Martin Wahl discussed the settling pattern of biofilm in four phases:

    1. Surface conditioning or adsorption of
    dissolved organic compounds where macromolecules
    attach to submerged surfaces
    following a spontaneous physical-chemical
    process;

    2. Primary colonization or bacterial settling
    following surface conditioning, and, after their
    colonization, bacteria start to produce EPS;

    3. Secondary colonization to bacterial
    layer and EPS pool by eukaryotic unicellular
    microorganisms — mainly protozoan,
    microalgae and cyanobacteria;

    4. Settling of eukaryotic multicellular
    organisms as a function of nutrient sharing,
    grazing and predation.

    According to Robert G. Wetzel, associated
    organization from secondary colonization
    onwards can be designated as
    “periphyton.” In that way, it could be defined
    as an advanced successional stage of biofilm.
    However, there could be a fifth phase:

    5. The tertiary colonization, where bacterioplankton
    colonized on the surfaces of
    unicellular and filamentous secondary colonizers
    (e.g. diatom, Oedogonium, et cetera). Once a certain bacterial population level
    is reached, a process called “quorum sensing”
    occurs. Quorum sensing is a cell-to-cell
    communication through the use of chemical
    autoinducers that allows populations of
    bacteria to simultaneously
    regulate gene expression in
    response to changes in cell
    density.

    Biofilm is made up of
    microorganisms and a polymeric
    web. Interestingly,
    in a well-established
    biofilm, most of the volume
    (between 75 and 95 percent)
    is the sticky polymer matrix.
    This matrix holds quite a
    bit of water and makes the
    biofilm-covered surface
    slippery. This is why, especially in bare liner
    ponds, it is difficult to maintain traction
    while you are wading in your pond.

    A fully developed biofilm is a complex,
    mutually beneficial community of various
    microorganisms living in a customized
    micro-niche. According to Andy Coghlan,
    author of “Slime City”:

    Different species live cheek-by-jowl in slime
    cities, helping each other to exploit food supplies
    and to resist antibiotics through neighborly
    interactions. Toxic waste produced by one species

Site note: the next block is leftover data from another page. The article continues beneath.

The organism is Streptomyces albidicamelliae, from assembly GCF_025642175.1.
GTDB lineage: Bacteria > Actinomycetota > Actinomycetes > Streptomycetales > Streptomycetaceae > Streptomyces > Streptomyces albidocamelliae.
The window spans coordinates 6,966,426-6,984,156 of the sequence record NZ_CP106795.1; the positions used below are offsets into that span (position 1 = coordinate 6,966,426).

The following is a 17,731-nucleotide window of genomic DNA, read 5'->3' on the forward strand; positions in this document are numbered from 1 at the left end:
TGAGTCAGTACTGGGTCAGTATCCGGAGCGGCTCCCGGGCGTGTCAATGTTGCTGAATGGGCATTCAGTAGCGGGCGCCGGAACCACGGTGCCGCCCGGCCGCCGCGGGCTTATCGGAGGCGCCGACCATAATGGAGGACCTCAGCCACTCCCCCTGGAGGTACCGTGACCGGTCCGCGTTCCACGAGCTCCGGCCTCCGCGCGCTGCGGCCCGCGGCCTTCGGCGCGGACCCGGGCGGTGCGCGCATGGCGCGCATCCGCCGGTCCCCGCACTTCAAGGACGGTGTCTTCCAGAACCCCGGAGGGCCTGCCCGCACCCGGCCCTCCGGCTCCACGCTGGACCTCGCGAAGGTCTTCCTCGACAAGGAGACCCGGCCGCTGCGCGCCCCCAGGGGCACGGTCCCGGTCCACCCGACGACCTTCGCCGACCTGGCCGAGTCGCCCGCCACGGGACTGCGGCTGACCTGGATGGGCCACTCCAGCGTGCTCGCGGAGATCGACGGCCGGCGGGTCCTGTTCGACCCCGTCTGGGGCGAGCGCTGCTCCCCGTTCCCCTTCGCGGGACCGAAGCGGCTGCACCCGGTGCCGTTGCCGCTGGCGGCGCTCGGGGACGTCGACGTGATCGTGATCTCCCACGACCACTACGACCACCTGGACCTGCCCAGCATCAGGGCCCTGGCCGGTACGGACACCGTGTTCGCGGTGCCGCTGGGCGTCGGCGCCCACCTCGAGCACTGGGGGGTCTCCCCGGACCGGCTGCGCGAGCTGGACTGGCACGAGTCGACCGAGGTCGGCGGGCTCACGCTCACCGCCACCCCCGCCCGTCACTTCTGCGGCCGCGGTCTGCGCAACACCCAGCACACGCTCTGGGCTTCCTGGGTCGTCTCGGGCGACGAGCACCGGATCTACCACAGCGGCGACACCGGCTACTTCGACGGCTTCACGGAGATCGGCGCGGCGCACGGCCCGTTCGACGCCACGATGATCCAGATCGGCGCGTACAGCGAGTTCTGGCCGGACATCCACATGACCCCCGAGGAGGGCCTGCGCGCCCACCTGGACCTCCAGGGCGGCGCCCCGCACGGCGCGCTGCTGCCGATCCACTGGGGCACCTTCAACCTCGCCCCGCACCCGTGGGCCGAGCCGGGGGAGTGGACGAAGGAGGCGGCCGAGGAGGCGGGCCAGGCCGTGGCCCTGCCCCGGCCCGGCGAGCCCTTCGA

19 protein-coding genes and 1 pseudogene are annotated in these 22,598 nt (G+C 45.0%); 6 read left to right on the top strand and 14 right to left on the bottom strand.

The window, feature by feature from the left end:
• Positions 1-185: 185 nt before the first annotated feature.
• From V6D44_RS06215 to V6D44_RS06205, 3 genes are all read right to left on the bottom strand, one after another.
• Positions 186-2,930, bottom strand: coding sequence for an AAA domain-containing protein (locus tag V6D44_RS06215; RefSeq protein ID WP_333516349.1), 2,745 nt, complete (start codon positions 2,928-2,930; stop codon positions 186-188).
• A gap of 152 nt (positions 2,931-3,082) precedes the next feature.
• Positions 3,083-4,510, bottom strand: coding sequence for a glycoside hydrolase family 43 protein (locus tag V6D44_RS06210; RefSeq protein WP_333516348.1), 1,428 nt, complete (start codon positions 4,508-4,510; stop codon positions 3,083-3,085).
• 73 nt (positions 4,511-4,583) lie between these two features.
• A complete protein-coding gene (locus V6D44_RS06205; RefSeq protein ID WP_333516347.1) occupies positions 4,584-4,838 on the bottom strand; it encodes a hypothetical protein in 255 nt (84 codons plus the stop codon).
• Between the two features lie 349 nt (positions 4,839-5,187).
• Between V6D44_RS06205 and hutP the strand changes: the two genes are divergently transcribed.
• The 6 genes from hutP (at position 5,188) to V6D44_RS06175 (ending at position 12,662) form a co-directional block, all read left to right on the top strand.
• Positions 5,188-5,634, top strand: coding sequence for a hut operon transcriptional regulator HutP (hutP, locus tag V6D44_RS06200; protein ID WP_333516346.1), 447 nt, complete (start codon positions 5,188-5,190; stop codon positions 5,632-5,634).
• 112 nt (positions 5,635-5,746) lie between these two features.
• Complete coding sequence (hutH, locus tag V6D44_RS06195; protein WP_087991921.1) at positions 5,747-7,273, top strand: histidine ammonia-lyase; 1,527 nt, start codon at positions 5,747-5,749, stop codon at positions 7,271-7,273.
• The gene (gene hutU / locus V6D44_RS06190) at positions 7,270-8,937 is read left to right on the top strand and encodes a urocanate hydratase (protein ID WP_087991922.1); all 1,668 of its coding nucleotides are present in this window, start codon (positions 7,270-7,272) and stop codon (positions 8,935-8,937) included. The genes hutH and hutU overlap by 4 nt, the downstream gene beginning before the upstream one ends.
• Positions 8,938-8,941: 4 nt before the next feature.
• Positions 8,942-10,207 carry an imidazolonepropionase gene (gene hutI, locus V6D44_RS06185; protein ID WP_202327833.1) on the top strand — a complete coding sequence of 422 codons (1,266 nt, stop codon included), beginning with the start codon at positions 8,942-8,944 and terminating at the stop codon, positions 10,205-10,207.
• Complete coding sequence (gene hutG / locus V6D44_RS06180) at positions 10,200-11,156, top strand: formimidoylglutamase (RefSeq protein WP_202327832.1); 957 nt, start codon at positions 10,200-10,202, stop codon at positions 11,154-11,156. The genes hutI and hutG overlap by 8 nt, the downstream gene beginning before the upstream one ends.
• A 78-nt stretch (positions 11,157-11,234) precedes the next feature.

might be hungrily devoured by its neighbor. And
    by pooling their biochemical resources to build
    a communal slime city, several species of bacteria,
    each armed with different enzymes, can
    break down food supplies that no single species
    could digest alone. The biofilms are permeated
    at all levels by a network of channels through
    which water, bacterial garbage, nutrients,
    enzymes, metabolites and oxygen travel to and
    fro. Gradients of chemicals and ions between
    microzones provide the power
    to shunt the substances around
    the biofilm.”

    A mature biofilm may
    take anywhere from several
    hours to several weeks to
    develop. A fully developed
    biofilm is able to move water
    through the entire matrix,
    supplying nutrients and
    transporting wastes. Biofilms
    may be very thin to several
    inches thick. The biofilms
    that are usually encountered
    in an aquatic ecosystem are measured in
    microinches. A microinch is equal to one
    millionth of an inch. The congregation of
    multiple species into biofilm microcosms
    increases the range of organic and inorganic
    substances that can be biodegraded.

    In aquatic systems, the biofilm bacterial
    count per square centimeter of surface has
    been estimated to be approximately 1,000-
    fold higher than the corresponding planktonic
    count per cubic centimeter.

    meyer_drawing

    It’s Everywhere!

    Biofilm covers every submerged and
    constantly wet surface associated with a pond.
    It is on the rock, liner, plants, skimmer, biofilter
    and media — it’s even inside of the pump
    and related piping. The biofilm in one location
    will be different in makeup than that in
    another location. Factors such as light, water
    movement, temperature and availability of
    nutrients will determine the member microorganisms
    of each community. The very same
    parameters that we test for to ensure healthy
    fish also influence the membership of the
    biofilm community.

    It is within this biofilm that nitrification
    and denitrification take place along with other
    chemical and organic conversion processes.
    Biofilm is the primary source of production
    in an aquatic system. It is what sustains all
    higher levels of aquatic life.

    This is part one of a two-part article.
    Part two will be available on our website, in the coming months!

    One Response to The Impressive Power of Periphyton

    1. Steve Daniels January 31, 2017 at 1:00 AM #

      Very informative, thanks.